4) What do you think of Coach Haskin’s decision to play only his black players? How must the white players have felt inside, and yet how does their acceptance of the decision show that they have conquered their racism? If Haskins had fielded a mixed team, what could the racists have argued about the nature of African-Americans in team sports?

5) A question raised in former guides for such sports films: how does this film show that God can use agents other than the church to smash racism? Has the church been very faithful in this struggle: how has it too often given in to the views of the culture: how has it risen above the culture at times?

Glory Road Rated PG. Our ratings: V-2 ; L-1 ; S/N-1 . Running time: 1 hour 47 min.

David said to Saul, ‘Let no one’s heart fail because of him; your servant will go and fight with this Philistine.’ Saul said to David, ‘You are not able to go against this Philistine to fight with him; for you are just a boy, and he has been a warrior from his youth.’ 1 Samuel 17:32-33

More in number than the hairs of my head are those who hate me without cause; many are those who would destroy me, my enemies who accuse me falsely.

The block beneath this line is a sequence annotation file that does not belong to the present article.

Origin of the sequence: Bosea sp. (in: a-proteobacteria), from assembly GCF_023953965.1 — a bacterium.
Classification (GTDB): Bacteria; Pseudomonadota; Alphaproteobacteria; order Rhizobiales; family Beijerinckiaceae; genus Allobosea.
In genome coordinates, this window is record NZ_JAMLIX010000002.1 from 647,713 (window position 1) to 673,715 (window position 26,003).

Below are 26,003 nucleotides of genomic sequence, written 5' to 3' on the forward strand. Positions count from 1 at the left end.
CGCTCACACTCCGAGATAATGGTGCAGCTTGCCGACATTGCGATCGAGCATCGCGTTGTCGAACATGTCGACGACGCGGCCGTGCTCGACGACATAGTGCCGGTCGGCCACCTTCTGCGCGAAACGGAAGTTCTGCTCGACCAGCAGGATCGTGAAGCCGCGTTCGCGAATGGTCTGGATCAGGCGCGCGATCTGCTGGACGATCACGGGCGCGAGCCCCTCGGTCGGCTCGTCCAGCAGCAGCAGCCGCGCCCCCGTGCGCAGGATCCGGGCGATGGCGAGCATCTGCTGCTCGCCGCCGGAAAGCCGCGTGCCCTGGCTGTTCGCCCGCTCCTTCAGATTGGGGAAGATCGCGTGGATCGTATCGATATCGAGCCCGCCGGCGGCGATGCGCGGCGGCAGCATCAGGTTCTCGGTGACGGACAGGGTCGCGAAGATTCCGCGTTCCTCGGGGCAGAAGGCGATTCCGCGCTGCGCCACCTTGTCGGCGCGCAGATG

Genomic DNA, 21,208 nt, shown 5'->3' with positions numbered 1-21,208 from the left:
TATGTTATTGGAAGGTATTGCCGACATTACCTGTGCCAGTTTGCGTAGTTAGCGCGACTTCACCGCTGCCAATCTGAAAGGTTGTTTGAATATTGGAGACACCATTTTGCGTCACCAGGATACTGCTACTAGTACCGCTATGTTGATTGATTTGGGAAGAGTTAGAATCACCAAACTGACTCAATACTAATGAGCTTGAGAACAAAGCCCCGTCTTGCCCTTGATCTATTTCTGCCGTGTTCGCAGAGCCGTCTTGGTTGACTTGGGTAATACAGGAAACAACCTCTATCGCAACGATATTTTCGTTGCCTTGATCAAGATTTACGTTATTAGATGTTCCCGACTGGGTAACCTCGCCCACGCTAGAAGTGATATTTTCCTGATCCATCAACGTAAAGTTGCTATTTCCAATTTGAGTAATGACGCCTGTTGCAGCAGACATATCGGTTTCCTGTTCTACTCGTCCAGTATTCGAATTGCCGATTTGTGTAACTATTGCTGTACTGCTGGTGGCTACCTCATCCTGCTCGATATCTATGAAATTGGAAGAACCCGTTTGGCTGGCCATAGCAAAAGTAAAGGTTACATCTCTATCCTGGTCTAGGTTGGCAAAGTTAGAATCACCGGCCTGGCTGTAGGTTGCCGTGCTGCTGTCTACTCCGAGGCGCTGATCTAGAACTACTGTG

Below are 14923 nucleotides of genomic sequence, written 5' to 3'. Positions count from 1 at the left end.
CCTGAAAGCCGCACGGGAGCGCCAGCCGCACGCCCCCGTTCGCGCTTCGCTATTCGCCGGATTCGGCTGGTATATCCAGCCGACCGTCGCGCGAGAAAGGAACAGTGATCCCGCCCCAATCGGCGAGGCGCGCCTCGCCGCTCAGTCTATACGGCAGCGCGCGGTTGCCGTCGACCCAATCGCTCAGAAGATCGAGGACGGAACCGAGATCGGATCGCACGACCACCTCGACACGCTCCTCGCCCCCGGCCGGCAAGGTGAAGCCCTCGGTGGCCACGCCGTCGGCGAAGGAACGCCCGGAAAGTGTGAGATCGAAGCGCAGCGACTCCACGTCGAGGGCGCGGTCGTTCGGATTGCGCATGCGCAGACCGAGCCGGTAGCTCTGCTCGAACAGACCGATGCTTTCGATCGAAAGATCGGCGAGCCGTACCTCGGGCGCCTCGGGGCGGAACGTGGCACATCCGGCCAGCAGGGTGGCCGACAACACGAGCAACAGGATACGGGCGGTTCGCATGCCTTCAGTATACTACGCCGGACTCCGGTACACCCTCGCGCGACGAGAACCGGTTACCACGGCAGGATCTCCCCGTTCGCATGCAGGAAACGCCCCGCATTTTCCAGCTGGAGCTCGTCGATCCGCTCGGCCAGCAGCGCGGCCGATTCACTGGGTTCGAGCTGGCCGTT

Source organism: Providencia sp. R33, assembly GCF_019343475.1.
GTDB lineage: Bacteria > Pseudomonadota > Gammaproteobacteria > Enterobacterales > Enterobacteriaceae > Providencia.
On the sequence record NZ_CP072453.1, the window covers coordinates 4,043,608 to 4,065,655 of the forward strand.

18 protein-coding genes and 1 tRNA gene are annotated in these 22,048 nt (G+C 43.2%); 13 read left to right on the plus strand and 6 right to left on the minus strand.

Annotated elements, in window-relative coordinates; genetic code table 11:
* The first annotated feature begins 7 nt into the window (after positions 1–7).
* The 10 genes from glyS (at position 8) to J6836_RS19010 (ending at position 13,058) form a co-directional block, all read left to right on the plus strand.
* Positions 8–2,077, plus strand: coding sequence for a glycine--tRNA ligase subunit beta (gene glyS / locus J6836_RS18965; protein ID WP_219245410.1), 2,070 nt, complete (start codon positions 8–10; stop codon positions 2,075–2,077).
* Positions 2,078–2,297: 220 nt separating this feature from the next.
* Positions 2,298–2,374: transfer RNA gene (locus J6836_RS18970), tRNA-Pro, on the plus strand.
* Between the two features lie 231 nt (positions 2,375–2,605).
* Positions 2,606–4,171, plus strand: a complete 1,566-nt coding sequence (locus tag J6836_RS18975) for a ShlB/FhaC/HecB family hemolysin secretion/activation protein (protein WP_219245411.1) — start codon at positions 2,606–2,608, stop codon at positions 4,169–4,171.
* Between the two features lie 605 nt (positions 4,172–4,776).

What I did not steal must I now restore?

Psalm 69:4

The formula for sports genre films is well known: a small struggling team meets their new coach; he drives them hard; they fight him at first, especially when they mistake his hardness for lack of care about themselves; others discount them, until they begin to win, everything leading up to the climax of the Big Game. We know this formula from countless sports films, and yet still we are drawn to them, whether the sport be football, baseball, racing, or even one which we might dislike, such as boxing. A few of these films, such as The Jackie Robinson Story and Remember the Titans add an extra dimension to the formula, that of overcoming the cruel obstacle of racism (even Dreamer, with its Hispanic stable hands belittled by the villain). Such a film is Glory Road, the outcome of its Big Game not being just the recovered sense of self worth of the once derided team members, but the means of smashing the racist stereotype of society. Thus far director James Gartner’s Glory Road is the feel-good movie of the year.